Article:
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This is very interesting to hear as my experience is different in that I find the EV only operation to be quite torquey up to highway speeds on flat roads and moderate hills. I haven't noticed the van starting the ICE even with passengers/cargo unless I stomp the gas or get above 70mph or so assuming there is sufficient battery charge. Yesterday I was driving in some mild congestion where traffic was slowing and then speeding up and I was impressed how quickly I pulled away from others with acceleration in EV mode. I monitor the battery/ICE status regularly while driving and did not see the engine start during this driving. I don't have much experience with steep grades in EV mode so can't speak to that as my driving is primarily gentle grades.
I agree with this. The EV drivetrain has gobs of torque and is quite zippy. And the ICE is there if you really need more. But honestly for everyday driving if you need more and the ICE is coming on a lot, maybe adjust your driving style? Unless you're merging onto a freeway and you need a good punch of power, the ICE should pretty much stay off if the battery has charge. If you want gutless go test drive a Sienna.
 

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I agree with this. The EV drivetrain has gobs of torque and is quite zippy. And the ICE is there if you really need more. But honestly for everyday driving if you need more and the ICE is coming on a lot, maybe adjust your driving style? Unless you're merging onto a freeway and you need a good punch of power, the ICE should pretty much stay off if the battery has charge. If you want gutless go test drive a Sienna.
Hahahaa , so true Don’t forget your ear plugs , have had a few people describe it as a banshee screaming ..
 

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I agree with this. The EV drivetrain has gobs of torque and is quite zippy. And the ICE is there if you really need more. But honestly for everyday driving if you need more and the ICE is coming on a lot, maybe adjust your driving style? Unless you're merging onto a freeway and you need a good punch of power, the ICE should pretty much stay off if the battery has charge. If you want gutless go test drive a Sienna.
This is very interesting to hear as my experience is different in that I find the EV only operation to be quite torquey up to highway speeds on flat roads and moderate hills. I haven't noticed the van starting the ICE even with passengers/cargo unless I stomp the gas or get above 70mph or so assuming there is sufficient battery charge. Yesterday I was driving in some mild congestion where traffic was slowing and then speeding up and I was impressed how quickly I pulled away from others with acceleration in EV mode. I monitor the battery/ICE status regularly while driving and did not see the engine start during this driving. I don't have much experience with steep grades in EV mode so can't speak to that as my driving is primarily gentle grades.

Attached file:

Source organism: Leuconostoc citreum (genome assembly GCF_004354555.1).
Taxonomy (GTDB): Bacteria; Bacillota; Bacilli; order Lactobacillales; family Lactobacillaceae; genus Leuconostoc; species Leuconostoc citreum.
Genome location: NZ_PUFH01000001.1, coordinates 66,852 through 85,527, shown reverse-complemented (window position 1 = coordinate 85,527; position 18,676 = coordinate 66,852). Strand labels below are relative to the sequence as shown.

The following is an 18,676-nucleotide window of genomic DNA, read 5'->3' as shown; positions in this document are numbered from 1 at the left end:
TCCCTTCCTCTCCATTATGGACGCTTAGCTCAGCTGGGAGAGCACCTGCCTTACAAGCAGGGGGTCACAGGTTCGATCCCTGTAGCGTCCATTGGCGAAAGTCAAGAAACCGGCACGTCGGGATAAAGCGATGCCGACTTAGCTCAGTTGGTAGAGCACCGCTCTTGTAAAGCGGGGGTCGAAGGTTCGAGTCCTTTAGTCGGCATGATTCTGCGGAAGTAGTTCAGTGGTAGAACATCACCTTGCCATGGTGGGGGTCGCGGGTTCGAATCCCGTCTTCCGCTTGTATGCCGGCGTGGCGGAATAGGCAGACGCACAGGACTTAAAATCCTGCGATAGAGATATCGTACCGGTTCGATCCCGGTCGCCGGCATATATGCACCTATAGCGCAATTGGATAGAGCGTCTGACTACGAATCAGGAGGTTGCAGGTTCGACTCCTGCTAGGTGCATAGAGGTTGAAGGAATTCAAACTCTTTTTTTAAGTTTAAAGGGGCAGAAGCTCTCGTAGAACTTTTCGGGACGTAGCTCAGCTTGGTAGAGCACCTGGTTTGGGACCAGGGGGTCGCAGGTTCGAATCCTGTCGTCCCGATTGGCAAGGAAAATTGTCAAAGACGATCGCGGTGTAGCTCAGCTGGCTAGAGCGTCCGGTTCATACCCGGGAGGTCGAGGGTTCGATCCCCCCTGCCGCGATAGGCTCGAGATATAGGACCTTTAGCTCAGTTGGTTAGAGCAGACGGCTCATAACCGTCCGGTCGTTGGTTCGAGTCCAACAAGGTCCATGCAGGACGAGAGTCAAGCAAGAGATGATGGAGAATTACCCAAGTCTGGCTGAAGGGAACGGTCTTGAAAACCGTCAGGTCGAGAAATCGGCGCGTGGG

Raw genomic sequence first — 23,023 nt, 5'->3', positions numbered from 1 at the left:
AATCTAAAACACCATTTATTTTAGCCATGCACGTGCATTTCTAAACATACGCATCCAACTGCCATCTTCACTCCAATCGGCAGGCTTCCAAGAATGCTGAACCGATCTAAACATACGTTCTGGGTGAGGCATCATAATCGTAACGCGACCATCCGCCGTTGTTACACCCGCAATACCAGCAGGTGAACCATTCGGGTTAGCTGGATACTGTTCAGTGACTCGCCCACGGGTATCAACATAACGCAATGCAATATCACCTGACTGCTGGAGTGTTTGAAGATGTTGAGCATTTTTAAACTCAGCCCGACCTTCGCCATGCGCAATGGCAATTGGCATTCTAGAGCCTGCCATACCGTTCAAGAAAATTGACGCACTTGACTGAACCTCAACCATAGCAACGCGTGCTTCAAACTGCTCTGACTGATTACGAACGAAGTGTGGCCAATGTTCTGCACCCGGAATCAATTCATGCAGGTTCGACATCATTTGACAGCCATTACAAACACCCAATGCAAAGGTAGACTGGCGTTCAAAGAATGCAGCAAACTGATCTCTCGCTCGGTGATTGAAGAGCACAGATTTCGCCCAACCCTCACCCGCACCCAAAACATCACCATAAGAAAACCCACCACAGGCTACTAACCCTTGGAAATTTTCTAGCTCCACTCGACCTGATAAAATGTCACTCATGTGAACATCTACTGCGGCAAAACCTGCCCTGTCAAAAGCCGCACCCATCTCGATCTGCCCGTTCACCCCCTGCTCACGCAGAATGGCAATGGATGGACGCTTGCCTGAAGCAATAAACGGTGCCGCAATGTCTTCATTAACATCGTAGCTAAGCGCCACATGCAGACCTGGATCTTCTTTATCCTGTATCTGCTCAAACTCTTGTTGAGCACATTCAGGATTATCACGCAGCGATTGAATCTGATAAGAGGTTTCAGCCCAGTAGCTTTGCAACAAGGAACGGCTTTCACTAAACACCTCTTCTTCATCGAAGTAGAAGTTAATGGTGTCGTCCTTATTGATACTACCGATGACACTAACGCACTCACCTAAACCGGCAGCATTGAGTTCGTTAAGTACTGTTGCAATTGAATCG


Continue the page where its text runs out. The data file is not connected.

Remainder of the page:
I must be driving a different vehicle. :)

0 to 60mph time in EV only mode is well over 10 seconds (maybe 12 to 14 seconds?) which is extremely slow and that's on flat ground.

I can get the tires to spin from a stop most of the time, but once it's over about 20mph there's not much going on as far as acceleration. It does well going down hill though, but I imagine that's because the weight of the vehicle is at advantage in that situation.

On a side note, the other day I was pulling into traffic with the intention of using the ICE (pressing the accelerator pedal down to a little over 75%). The PACHY started for a moment then waiting for ICE to turn on. I sat there for a solid 2 seconds before the vehicle gave me power with the pedal press down. Pretty scary when pulling into traffic and I can't get any power for a full 2 seconds.
 

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0 to 60mph time in EV only mode is well over 10 seconds (maybe 12 to 14 seconds?) which is extremely slow and that's on flat ground.
So if you need to go 0-60 faster than that, push the pedal down and get the ICE. I don't understand the issue. There are people that want every car to act like a sports car. A sports minivan maybe. If you want a fun drive, buy a used Miata. Why would you want to spin the tires in your minivan? You know over 55mph it doesn't corner very well either.

There's no doubt that the EV drivetrain is underpowered compared to what it would be if the van was a pure battery electric. Engineering wise its all about finding the sweet spot. It would be silly to use a fully powered EV drivetrain that only lasted 30 miles. The EV mode does best in city traffic. You get the most range out of EV mode in city traffic. Why it took 2 seconds to get the ICE to start delivering power I don't know. It shouldn't take that long. I've never had mine do that when I needed more power. Maybe have it checked for software updates.
 

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So if you need to go 0-60 faster than that, push the pedal down and get the ICE. I don't understand the issue. There are people that want every car to act like a sports car. A sports minivan maybe. If you want a fun drive, buy a used Miata. Why would you want to spin the tires in your minivan? You know over 55mph it doesn't corner very well either.